- A Thorough training in the teaching of reading and writing. (including grammar and phonics)
- A healthy serving of classroom management strategies.
- An overview of the National Curriculum, which, after all, I would be expected to teach.
- A good grounding in Primary Maths, with a revision of the curriculum content, and the methods and strategies my future pupils would be expected to use.
- An overview of educational research, and how both this and schools in general have developed in recent times.
- Advice on how to plan lessons, and medNium and long-term plans.
- Advice on how to mark and assess students’ work.
- Training on working with EAL and SEN students
- Advice on how to work with parents
What I got was far from what I was (at the very least) expecting:
- There was NO training on phonics or grammar. The reading and writing training I received had the following aims – 1. Make it relevant 2. Make it cross-curricular.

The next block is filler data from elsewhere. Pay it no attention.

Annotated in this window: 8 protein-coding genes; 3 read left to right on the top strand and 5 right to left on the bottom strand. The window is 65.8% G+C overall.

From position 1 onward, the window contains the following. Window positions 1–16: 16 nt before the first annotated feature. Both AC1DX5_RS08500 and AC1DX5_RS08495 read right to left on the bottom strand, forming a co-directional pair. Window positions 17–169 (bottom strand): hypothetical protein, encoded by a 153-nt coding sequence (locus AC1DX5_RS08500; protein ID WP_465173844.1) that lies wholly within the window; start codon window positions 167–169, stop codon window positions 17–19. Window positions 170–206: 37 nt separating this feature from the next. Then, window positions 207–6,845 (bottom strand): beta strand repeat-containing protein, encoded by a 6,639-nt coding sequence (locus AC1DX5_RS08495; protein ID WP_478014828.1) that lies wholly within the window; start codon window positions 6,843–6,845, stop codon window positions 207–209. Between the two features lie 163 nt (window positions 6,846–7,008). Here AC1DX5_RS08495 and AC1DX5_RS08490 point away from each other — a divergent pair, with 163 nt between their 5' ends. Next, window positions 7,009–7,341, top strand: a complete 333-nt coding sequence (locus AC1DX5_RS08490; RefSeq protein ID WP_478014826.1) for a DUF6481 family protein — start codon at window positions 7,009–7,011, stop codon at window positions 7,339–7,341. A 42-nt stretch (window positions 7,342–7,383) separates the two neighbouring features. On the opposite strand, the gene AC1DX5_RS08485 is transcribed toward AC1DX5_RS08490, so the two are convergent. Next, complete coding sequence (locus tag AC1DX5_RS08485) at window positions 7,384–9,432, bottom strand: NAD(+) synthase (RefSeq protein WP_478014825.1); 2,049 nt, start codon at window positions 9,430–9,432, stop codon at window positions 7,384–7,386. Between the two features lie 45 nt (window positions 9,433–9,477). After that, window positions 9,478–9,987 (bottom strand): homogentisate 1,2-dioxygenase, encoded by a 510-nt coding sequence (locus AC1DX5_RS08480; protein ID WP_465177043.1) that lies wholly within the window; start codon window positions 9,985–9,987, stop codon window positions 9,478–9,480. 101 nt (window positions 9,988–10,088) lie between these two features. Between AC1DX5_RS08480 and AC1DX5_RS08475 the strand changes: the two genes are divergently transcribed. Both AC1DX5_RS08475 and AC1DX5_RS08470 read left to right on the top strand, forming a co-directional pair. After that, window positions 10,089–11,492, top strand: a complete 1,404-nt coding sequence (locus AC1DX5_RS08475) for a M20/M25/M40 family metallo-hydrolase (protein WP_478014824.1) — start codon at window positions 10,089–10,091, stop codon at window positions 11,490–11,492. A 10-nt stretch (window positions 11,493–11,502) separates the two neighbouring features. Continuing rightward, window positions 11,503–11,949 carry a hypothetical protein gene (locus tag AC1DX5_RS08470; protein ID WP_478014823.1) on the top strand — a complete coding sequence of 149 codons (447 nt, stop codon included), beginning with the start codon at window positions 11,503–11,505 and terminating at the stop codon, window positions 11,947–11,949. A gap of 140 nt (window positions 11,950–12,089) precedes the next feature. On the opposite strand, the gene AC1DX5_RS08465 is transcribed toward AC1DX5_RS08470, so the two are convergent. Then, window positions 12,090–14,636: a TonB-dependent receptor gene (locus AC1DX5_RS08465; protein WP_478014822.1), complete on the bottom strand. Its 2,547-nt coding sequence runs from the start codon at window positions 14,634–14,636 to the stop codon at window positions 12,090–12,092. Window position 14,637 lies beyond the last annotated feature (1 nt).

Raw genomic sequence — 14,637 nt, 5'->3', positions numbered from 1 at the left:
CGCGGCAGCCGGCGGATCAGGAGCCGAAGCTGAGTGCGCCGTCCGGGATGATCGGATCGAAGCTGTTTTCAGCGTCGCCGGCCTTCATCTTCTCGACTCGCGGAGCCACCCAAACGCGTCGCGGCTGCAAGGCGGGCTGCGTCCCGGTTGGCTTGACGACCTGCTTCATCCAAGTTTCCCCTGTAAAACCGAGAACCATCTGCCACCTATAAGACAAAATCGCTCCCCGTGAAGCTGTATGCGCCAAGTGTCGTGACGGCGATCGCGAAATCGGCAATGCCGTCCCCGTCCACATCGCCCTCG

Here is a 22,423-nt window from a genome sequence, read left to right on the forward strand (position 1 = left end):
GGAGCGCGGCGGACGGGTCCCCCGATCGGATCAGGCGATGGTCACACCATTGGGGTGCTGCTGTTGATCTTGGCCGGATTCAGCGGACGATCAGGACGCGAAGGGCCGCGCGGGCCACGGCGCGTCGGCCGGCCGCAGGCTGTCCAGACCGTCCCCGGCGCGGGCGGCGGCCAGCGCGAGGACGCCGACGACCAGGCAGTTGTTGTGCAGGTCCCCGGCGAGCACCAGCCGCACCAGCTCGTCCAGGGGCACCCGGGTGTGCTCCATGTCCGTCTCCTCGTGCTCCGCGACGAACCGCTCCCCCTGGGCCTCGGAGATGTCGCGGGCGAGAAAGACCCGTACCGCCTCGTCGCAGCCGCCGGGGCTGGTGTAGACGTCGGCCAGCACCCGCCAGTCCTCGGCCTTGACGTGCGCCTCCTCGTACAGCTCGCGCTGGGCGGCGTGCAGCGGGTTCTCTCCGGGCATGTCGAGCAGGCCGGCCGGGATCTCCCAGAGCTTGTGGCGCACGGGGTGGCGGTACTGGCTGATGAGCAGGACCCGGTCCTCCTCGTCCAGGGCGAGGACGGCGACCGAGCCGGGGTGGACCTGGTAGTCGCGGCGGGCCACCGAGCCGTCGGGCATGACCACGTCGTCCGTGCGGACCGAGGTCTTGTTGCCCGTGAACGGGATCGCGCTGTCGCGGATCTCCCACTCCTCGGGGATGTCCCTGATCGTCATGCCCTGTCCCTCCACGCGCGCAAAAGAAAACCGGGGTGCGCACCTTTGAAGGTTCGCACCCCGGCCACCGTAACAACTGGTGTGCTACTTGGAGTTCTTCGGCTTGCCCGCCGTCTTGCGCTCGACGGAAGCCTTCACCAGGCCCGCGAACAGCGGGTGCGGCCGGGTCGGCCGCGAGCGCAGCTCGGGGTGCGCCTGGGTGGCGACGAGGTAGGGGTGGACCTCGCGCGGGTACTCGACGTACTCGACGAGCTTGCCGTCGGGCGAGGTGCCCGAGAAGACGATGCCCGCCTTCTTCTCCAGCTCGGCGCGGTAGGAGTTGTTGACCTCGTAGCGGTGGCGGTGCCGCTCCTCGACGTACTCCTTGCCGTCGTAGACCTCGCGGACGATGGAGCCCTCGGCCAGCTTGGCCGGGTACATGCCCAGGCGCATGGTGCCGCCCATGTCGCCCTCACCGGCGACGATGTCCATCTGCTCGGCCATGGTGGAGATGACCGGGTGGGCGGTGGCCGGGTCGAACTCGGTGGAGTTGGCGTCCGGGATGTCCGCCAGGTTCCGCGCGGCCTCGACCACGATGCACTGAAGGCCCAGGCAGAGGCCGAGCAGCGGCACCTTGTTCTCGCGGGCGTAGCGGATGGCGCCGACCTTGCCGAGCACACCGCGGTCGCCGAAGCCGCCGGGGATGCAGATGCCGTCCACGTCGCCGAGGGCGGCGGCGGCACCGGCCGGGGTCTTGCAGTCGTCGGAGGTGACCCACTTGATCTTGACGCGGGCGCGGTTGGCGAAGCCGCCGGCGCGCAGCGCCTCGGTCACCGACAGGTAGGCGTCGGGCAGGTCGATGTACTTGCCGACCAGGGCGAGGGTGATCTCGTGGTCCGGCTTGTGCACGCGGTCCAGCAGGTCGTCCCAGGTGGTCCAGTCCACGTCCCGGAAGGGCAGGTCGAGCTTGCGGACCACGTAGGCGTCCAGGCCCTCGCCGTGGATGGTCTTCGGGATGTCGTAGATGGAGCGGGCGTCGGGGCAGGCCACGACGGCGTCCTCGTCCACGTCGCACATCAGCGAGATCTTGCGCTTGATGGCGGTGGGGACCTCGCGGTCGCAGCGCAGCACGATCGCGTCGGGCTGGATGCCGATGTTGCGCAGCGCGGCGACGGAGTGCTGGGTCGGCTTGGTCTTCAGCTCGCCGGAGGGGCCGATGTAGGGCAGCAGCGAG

- Classroom management strategies were very thin on the ground. Where it was provided, Positive Behavioural Reinforcement was the way to go, sanctions were frowned upon, and the “natural” innocence of the child reigned supreme. Oh yes, and there was Circle Time. Plenty of Circle Time.
- We seemed to spend more time hearing the Lecturers/Professors views on the National Curriculum, than we did on familiarizing ourselves with its content and what the pupils were expected to learn. The only exception was in Science. The lady who trained us in Science Teaching was still working in the classroom on a part-time basis. Theory never came into it.